Jack Hanson on Michael Lista's "The Shock Absorber"
IN WHAT IS perhaps the most antagonistic peace offering ever penned, Christopher Hitchens once sought to end a quarrel with his brother Peter by way of a paean to fratricide. “The term,” he wrote, “comes to us by way of numberless myths, legends, court intrigues, and dynastic tussles, all of them tending to show that sibling rivalry can be the keenest and bitterest of them all.” And, in extending the term beyond the familial and into the political (Trotskyists on Stalinists, etc.), he gave a good moniker to what he had so often engaged in in his writing: the taking up of arms against one’s own, most notably against the liberal establishment’s easy acceptance of Bill Clinton.
Michael Lista, co-editor of Partisan, is an admirer of Hitchens, and this week he continues the tradition of refusing to keep problems in the family.
In a lengthy piece published by Canadaland, the journalist and poet launches an attack on the Griffin Poetry Prize, Canada’s most lucrative, visible, and lauded literary award. Through careful research and direct contact with key players (including Scott Griffin himself), Lista makes a compelling case linking the $9 million Griffin Trust (from which the annual $65k/per poet is drawn) to a $15 billion arms deal with the Kingdom of Saudi Arabia. He returns again and again to the heartbreaking irony of a prize celebrating writers while its founder sells arms to a regime which openly persecutes them (most notably the journalist Raif Badawi, who in 2013 was sentenced to 10 years in prison and 1000 lashes for his writing a blog calling for the rise of liberalism).
But the most striking thing about this piece is not the business dealings of Mr. Griffin—how has this never been brought up?—but the blasé attitude of the writers who responded to Lista’s investigation. Margaret Atwood gets the most space in the piece, being at once the most famous writer in Canada and one of those most closely-connected to the Prize and its benefactor. Her responses are deeply troubling in their almost callous dismissal of the contradictions, not to mention moral complicity with a despotic regime, inherent in blindly supporting the Griffin Prize. She wrote to Lista:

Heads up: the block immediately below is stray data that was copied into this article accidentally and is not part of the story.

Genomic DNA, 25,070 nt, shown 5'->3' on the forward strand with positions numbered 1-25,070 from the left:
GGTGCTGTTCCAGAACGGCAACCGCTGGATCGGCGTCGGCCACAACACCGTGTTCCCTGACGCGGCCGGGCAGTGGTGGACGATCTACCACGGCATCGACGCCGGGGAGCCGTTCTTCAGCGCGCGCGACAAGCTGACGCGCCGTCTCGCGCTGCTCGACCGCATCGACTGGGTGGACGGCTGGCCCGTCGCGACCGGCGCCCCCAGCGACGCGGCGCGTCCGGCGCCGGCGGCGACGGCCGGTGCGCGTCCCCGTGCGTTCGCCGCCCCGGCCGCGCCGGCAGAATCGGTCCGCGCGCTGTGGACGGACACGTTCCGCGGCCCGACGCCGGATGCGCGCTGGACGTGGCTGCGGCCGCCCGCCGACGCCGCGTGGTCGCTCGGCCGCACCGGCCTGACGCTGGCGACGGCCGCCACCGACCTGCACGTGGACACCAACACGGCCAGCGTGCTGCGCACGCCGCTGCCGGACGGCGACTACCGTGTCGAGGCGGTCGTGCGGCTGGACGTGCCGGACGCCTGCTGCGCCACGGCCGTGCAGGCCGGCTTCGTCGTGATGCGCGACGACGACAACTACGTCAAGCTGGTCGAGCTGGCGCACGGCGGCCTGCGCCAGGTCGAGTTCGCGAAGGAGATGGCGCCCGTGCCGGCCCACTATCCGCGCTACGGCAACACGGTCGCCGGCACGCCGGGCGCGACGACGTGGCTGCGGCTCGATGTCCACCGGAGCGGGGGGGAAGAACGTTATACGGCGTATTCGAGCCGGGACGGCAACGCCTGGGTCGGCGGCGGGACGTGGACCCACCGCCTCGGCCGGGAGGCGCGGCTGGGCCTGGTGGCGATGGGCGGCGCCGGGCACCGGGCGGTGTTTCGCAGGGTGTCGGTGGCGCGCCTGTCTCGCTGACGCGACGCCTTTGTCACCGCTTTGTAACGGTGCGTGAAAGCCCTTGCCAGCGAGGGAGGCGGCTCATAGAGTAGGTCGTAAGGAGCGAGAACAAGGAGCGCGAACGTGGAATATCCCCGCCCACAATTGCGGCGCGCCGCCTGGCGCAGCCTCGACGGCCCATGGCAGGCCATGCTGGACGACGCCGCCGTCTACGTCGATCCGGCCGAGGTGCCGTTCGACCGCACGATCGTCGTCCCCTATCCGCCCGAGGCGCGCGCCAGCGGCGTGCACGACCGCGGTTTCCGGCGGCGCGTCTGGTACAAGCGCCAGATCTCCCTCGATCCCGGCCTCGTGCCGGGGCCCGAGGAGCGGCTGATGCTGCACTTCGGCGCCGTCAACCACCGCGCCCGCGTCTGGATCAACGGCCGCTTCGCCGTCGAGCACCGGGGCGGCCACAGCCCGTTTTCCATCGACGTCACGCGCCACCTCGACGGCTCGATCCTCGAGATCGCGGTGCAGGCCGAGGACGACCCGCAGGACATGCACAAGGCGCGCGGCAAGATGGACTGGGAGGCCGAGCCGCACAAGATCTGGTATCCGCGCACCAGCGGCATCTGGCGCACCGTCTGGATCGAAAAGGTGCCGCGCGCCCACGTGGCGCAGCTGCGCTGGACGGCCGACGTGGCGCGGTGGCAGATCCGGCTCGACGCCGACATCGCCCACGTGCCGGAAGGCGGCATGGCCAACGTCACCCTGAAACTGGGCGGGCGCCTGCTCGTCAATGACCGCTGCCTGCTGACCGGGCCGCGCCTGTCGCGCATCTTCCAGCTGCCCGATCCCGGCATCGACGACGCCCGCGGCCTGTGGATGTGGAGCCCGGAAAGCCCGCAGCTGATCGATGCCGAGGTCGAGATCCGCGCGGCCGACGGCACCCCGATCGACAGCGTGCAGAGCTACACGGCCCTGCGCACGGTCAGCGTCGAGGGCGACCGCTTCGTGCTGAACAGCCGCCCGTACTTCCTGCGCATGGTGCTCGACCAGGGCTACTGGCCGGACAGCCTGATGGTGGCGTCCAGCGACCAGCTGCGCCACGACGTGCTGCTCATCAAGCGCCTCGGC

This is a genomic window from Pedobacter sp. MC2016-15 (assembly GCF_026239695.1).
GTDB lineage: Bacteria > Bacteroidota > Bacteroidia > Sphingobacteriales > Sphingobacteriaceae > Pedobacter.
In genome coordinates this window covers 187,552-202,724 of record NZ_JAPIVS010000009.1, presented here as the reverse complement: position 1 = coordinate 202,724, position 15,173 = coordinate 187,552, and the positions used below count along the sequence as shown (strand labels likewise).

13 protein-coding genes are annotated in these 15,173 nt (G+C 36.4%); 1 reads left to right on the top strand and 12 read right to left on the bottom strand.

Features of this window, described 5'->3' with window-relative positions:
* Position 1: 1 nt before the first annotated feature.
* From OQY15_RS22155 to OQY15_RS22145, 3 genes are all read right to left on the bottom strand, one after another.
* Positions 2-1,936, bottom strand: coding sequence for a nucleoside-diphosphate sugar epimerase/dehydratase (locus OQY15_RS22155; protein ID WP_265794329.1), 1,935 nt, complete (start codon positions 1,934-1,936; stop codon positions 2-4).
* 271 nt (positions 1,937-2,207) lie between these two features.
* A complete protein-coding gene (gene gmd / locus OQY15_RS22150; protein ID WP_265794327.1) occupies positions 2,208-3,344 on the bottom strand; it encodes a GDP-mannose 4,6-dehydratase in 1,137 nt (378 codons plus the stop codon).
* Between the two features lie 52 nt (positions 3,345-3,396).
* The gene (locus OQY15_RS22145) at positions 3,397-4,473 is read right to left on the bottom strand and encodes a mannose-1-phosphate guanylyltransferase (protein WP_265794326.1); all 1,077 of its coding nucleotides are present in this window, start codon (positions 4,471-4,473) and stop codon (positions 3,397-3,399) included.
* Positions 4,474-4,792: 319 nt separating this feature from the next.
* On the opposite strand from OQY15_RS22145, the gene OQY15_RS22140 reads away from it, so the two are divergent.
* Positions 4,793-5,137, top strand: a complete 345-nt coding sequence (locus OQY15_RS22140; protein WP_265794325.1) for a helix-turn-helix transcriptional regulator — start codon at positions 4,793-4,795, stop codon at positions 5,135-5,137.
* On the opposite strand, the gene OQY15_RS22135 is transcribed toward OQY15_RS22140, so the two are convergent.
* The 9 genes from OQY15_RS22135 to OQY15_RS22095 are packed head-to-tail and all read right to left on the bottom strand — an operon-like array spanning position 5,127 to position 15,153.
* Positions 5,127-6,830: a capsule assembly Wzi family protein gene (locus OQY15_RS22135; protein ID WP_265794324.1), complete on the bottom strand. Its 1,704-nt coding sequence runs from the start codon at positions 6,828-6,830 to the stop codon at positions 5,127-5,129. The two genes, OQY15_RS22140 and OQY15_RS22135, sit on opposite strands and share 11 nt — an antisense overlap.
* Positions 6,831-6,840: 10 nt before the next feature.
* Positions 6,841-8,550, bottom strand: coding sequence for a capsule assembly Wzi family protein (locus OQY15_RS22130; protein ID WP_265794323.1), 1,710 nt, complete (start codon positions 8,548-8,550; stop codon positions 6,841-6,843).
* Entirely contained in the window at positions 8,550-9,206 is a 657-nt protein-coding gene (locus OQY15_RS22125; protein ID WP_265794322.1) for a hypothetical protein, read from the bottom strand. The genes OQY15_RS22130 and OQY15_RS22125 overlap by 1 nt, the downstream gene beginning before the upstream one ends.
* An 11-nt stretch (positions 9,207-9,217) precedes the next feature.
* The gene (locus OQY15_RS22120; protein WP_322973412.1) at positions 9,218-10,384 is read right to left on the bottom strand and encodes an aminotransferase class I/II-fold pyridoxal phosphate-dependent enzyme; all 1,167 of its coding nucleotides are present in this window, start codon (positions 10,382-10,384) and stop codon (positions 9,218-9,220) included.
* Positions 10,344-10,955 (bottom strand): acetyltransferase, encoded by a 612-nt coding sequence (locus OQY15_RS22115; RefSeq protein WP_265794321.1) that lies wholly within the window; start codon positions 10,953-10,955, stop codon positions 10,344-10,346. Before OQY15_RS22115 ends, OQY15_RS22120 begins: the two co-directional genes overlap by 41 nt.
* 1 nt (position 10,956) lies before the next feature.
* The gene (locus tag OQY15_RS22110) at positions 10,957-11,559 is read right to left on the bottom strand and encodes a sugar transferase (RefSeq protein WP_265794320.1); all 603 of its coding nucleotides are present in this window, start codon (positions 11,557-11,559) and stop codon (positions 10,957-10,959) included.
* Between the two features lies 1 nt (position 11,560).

"if…you want to kick poetry in the slats at a time when the humanities and the arts in general are under fire from the very same people who made the Saudi deal possible, then full steam ahead. Jump up and down on Scott Griffin. Harper will applaud your efforts."
This sounds as if Atwood thinks Griffin’s company's subcontract on the Saudi deal is a matter of poetic license. And it really is a bit rich, coming from the writer who recently wrote in the Guardian: “Freedom to write, freedom to publish, freedom of speech: all are still being fought for in many countries in the world. Their martyrs are numerous.” Apparently the fight doesn’t extend to business partners and subcontractors.
So far the reaction to the piece has been positive. Initial responses include many like my own, namely, how is this the first time anyone’s asking where this money comes from? And this is to a degree predictable. There is a long tradition of writer’s taking swipes at prizes, which are so often if not dirty, not exactly clean, either. In Cat’s Cradle, Vonnegut calls’ the Nobel Prize “dynamite money.” More pointedly, William Gass wrote an editorial bemoaning the whitewashing, establishment mediocrity that was (and maybe still is) the Pulitzer Prize. But Lista’s piece is something different. The real trouble of the Griffin Prize isn’t its pandering to the establishment or its nepotism (though it has both in spades), but—and this bears repeating—its moral complicity in the government which reigns over the eighth-least free country in the world.
No one is perfect, and no one has to be. But in a literary climate so focused on ethical improvement, will this one be allowed to slide on the basis of its annual infusion of publicity and cash? How will the Griffin Trust and its supporters respond?
JACK HANSON is a contributing editor to Partisan.